October Night Sky
Sky events for this month & objects for observation can be found here.
Click to enlarge. A larger printable version of this chart can also be found here.
PLANETS FOR OCTOBER
In the chart above for mid-month, the colored arrows show the motion of each planet and the Sun during the month. The Moon is plotted for the evening dates in the Americas when it's waxing (right side Illuminated) or full, and for the morning dates when it's waning (left side illuminated). Sky & Telescope.
SATURN AND JUPITER
Jupiter and Saturn remain bright fixtures in the southern sky. As the pair rise about four minutes earlier each evening, they’re easy to spot just after sunset. Jupiter, nearly 15 times brighter than Saturn, and four of its largest moons (the planet hosts 79 in total) can be seen using only a pair of binoculars. To spot Saturn’s colorful rings, it’s recommended that you use a telescope with an aperture of at least 50mm and modest power (25x).
Using a telescope one can easily observe Jupiter's cloud belts and moons, and Saturn displays its magnificent ring system - truly one of the most beautiful things you can see in a telescope.
Graphics - Sky & Telescope
HALLOWEEN – short for All Hallows’ Eve – is an astronomical holiday. Sure, it’s the modern-day descendant from Samhain, a sacred festival of the ancient Celts and Druids in the British Isles. But it’s also a cross-quarter day, which is probably why Samhain occurred when it did. Early people were keen observers of the sky. A cross-quarter day is a day more or less midway between an equinox (when the sun sets due west) and a solstice (when the sun sets at its most northern or southern point on the horizon). Halloween – October 31 – is approximately the midway point between the autumn equinox and winter solstice, for us in the Northern Hemisphere.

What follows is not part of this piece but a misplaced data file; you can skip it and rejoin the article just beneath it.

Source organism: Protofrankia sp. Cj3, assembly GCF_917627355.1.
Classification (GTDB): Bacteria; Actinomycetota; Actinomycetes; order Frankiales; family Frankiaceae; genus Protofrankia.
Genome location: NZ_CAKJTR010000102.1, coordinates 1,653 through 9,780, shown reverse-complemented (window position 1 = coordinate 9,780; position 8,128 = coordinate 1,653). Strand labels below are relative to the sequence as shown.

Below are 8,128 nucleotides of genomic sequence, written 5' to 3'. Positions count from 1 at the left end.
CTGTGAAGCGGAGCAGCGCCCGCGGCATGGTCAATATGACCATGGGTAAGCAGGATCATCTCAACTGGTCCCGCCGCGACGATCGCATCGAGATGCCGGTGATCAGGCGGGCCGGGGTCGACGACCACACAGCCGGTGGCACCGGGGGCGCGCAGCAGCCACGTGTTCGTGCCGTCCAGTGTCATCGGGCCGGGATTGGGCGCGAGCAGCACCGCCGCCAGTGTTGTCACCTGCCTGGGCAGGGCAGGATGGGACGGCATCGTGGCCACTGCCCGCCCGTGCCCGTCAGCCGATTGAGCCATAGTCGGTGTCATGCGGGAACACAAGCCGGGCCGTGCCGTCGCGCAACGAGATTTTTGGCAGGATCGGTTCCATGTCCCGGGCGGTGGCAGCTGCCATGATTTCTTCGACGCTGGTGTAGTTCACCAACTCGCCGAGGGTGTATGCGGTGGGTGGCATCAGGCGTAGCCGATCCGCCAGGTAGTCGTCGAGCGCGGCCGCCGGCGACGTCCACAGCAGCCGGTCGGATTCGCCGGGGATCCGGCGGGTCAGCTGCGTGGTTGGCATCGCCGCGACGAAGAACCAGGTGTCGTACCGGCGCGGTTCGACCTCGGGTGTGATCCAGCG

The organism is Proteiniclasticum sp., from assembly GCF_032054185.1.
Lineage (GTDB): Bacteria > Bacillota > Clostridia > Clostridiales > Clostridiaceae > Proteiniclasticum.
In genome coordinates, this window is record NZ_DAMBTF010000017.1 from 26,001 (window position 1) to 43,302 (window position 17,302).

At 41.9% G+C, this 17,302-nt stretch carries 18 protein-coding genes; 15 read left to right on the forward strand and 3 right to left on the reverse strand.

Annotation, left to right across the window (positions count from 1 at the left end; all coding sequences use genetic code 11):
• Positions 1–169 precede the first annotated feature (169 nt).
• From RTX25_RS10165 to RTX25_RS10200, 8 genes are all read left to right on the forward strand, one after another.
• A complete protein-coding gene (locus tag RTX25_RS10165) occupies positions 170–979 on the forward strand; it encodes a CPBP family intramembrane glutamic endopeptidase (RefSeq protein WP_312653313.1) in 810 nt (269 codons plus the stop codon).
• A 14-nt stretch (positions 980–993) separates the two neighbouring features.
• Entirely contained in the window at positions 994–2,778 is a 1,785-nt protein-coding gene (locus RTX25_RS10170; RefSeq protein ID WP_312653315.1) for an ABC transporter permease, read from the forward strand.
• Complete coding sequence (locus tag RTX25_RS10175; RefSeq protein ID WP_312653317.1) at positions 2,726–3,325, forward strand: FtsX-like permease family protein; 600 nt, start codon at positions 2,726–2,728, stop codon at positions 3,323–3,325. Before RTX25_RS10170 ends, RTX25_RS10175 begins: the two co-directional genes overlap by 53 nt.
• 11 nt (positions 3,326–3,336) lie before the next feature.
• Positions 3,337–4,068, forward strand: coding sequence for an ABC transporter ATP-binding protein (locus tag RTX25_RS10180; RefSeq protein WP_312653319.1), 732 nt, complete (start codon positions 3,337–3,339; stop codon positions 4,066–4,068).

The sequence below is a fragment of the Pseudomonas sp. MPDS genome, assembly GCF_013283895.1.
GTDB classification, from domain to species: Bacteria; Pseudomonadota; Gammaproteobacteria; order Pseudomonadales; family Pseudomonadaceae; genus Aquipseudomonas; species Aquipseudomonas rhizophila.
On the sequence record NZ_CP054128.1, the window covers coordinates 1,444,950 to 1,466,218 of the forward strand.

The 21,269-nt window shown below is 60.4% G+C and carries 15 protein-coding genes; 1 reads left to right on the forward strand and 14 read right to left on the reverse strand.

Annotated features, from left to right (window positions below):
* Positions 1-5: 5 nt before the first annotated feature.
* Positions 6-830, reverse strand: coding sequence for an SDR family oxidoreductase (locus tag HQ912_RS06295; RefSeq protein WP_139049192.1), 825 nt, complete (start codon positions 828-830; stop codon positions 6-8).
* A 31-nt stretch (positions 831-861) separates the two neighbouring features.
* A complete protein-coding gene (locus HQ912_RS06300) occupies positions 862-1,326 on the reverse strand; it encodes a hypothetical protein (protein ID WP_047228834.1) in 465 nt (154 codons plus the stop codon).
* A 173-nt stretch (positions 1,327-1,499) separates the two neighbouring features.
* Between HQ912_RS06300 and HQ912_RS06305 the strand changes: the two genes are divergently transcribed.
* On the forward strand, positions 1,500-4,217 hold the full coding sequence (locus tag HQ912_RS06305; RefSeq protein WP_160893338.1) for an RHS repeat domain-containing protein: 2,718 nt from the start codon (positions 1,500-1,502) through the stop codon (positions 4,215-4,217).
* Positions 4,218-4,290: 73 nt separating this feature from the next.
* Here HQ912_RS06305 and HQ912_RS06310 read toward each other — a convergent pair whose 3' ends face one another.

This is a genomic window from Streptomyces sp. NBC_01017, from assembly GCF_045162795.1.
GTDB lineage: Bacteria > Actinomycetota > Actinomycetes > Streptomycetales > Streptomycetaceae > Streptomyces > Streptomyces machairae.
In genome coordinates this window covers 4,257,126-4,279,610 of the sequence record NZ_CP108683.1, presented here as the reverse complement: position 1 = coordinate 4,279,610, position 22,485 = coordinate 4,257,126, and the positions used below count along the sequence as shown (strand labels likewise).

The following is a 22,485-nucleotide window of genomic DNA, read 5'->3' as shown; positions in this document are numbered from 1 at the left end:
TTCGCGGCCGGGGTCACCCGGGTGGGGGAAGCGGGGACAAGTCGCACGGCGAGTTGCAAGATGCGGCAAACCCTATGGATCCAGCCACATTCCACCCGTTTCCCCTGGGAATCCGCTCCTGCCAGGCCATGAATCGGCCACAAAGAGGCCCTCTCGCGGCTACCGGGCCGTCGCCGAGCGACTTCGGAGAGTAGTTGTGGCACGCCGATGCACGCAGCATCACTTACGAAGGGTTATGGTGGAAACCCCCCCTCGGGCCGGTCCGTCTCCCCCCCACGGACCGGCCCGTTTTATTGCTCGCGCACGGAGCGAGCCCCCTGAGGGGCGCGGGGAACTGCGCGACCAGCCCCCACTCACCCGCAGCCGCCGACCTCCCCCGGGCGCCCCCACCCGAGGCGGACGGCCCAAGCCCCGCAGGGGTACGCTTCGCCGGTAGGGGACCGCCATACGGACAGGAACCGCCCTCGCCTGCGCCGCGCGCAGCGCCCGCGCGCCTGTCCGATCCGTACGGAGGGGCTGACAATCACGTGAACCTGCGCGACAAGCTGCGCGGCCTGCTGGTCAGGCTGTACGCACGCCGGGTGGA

In other words, in traditional astronomy, there are eight major seasonal subdivisions of every year. They include the March and September equinoxes, the June and December solstices, and the intervening four cross-quarter days.
In modern times, the four cross-quarter days are often called Groundhog Day (February 2), May Day (May 1), Lammas (August 1) and Halloween (October 31).
Bruce McClure - Earth and Sky